Occasionally forages alongside Kori Bustard and has been known to join groups of Denham’s Bustard in areas of overlap. Spends most of its time foraging by walking slowly and pecking at the ground but will run after large insects. Ludwig’s Bustard is omnivorous and the diet consists of arthropods and vertebrates as well as a range of plant material. Arthropod prey includes locusts, beetles, ants, termites, flies, centipedes, spiders, scorpions etc. Vertebrates taken include rodents and reptiles and they consume a fair amount of vegetable matter such as seeds, berries, leaves and bulbs.

They seldom drink water, because they obtain most of their moisture requirement from the food they eat.

Ludwig’s Bustards are polygynous whereby males mate with multiple females during the breeding season. Males establish regularly used lek sites where they display competitively in order to entice females for mating. Leks are mostly situated in prominent positions such as on a rocky ridge. Each lek site holds from one to three males, each of whom defends his immediate vicinity from rivals through complex posturing. Displaying males are normally spaced about 300 m apart.

A male during balloon display
Ludwig’s Bustard (Neotis ludwigii) – Graaff Reinet district, Eastern Cape
Photo by Alan Collett

Displaying starts at or before first light and continues for two to three hours. Males perform what is known as a ‘balloon’ display. To begin, the male stands tall with wings drooped and the tail held level. He then erects his neck and breast feathers and inflates the neck with air. After a pause the air is then forcibly expelled from the inflated oesophagus. The ‘balloon’ serves to resonate and amplify the booming call over a great distance. This display also serves a visual function and is conspicuous from a good distance. The display is usually also accompanied by foot stamping. Displaying often resumes in the late afternoon and may continue up to 30 minutes after dark.

Ludwig’s Bustard (Neotis ludwigii)
The lek site is typically situated on a raised, rocky ridge.
Carnarvon district, Northern Cape
Photo by Ryan Tippett

Attracted females fly or walk to display sites, either singly or in groups of up to three birds. Displaying lasts around six weeks following spring rains.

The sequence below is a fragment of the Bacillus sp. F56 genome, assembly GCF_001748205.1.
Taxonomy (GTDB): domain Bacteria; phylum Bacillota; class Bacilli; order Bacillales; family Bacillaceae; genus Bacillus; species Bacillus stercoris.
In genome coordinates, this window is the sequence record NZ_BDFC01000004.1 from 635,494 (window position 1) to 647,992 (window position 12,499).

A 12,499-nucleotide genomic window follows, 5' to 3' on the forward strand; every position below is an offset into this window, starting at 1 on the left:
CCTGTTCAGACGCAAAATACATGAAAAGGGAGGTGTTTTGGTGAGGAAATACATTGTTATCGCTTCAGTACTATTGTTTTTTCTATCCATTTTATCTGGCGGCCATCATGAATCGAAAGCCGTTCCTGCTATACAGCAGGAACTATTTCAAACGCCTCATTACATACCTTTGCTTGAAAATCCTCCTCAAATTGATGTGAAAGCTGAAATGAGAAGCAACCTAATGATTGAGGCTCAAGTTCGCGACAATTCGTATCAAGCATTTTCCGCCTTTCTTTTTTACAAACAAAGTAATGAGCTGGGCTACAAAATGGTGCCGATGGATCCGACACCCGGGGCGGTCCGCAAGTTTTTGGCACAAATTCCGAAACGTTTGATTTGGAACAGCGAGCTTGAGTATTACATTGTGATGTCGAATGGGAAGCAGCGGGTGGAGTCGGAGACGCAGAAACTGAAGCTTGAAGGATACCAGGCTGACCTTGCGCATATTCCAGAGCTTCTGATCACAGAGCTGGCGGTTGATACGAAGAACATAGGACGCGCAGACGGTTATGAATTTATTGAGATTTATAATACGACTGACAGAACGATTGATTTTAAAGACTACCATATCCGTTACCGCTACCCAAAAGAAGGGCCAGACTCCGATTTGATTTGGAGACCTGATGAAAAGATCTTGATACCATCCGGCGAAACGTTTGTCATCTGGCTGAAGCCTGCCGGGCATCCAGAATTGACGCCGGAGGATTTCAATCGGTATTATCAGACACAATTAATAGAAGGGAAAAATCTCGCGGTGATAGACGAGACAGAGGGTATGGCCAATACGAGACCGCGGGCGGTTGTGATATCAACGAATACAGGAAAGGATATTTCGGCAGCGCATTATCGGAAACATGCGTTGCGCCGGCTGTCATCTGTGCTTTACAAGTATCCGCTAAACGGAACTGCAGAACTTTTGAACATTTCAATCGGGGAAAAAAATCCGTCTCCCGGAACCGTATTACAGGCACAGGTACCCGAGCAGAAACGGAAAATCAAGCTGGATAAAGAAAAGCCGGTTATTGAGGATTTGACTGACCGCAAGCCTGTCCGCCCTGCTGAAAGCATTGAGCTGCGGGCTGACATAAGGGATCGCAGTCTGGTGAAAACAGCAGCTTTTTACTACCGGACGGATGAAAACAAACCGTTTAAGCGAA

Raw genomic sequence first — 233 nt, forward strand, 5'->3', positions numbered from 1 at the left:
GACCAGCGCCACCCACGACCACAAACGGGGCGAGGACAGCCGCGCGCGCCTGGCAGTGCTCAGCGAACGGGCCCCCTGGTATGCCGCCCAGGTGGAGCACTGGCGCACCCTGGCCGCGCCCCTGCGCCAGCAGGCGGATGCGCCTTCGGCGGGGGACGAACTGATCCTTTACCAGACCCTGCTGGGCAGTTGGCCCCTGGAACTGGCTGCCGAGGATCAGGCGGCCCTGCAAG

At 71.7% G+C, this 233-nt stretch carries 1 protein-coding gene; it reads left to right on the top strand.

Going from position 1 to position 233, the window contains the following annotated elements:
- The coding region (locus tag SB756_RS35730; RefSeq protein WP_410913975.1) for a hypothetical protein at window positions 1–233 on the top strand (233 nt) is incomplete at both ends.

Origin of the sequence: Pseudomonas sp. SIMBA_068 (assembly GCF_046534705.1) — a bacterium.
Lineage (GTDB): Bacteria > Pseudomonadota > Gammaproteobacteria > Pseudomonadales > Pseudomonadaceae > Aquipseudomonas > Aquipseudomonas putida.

Breeding mostly takes place between August and December in South Africa and during March in Namibia.

One or two eggs are laid per clutch and no nest is constructed. The eggs are well camouflaged and are laid in the open on bare ground, or in a shallow scrape, often among stones. All incubation and parental care is performed by the female. The incubation and fledging periods are unrecorded and the chicks are highly precocial.

Further Resources

This species text is adapted from the first Southern African Bird Atlas Project (SABAP1), 1997.

The use of photographs by Alan Collett, Desire Darling, Johan van Rooyen, Rick Nuttall and Tino Herselman is acknowledged.

Virtual Museum (BirdPix > Search VM > By Scientific or Common Name).

Other common names: Ludwigse pou (Afrikaans); Iseme (Xhosa); Khupa (South Sotho); Ludwig-trap (Dutch); Outarde de Ludwig (French); Ludwigstrappe (German); Abetarda de Ludwig (Portuguese).

Recommended citation format: Tippett RM 2023. Ludwig’s Bustard (Neotis ludwigii). Biodiversity and Development Institute. Available Online at http://thebdi.org/2023/02/28/ludwigs-bustard-neotis-ludwigii/

Bird identificationbirding

Ludwig’s Bustard (Neotis ludwigii)
Middelburg district, Eastern Cape
Photo by Tino Herselman
Ryan Tippett
Ryan Tippett
Ryan is an enthusiastic contributor to Citizen Science and has added many important and interesting records of fauna and flora. He has been a member of the Virtual Museum since 2014 and has currently submitted over 12,000 records. He is on the expert identification panel for the OdonataMAP project. Ryan is a well-qualified and experienced Field Guide, and Guide Training Instructor. He has spent the last 18 years in the guiding and tourism industries. Ryan loves imparting his passion and knowledge onto others, and it is this that drew him into guide training in particular. Something that he finds incredibly rewarding is seeing how people he's had the privilege of teaching have developed and gone on to greater things. His interests are diverse and include Dragonflies, Birding, Arachnids, Amphibians, wild flowers and succulents, free diving and experiencing big game on foot. With this range of interests, there is always likely be something special just around the corner!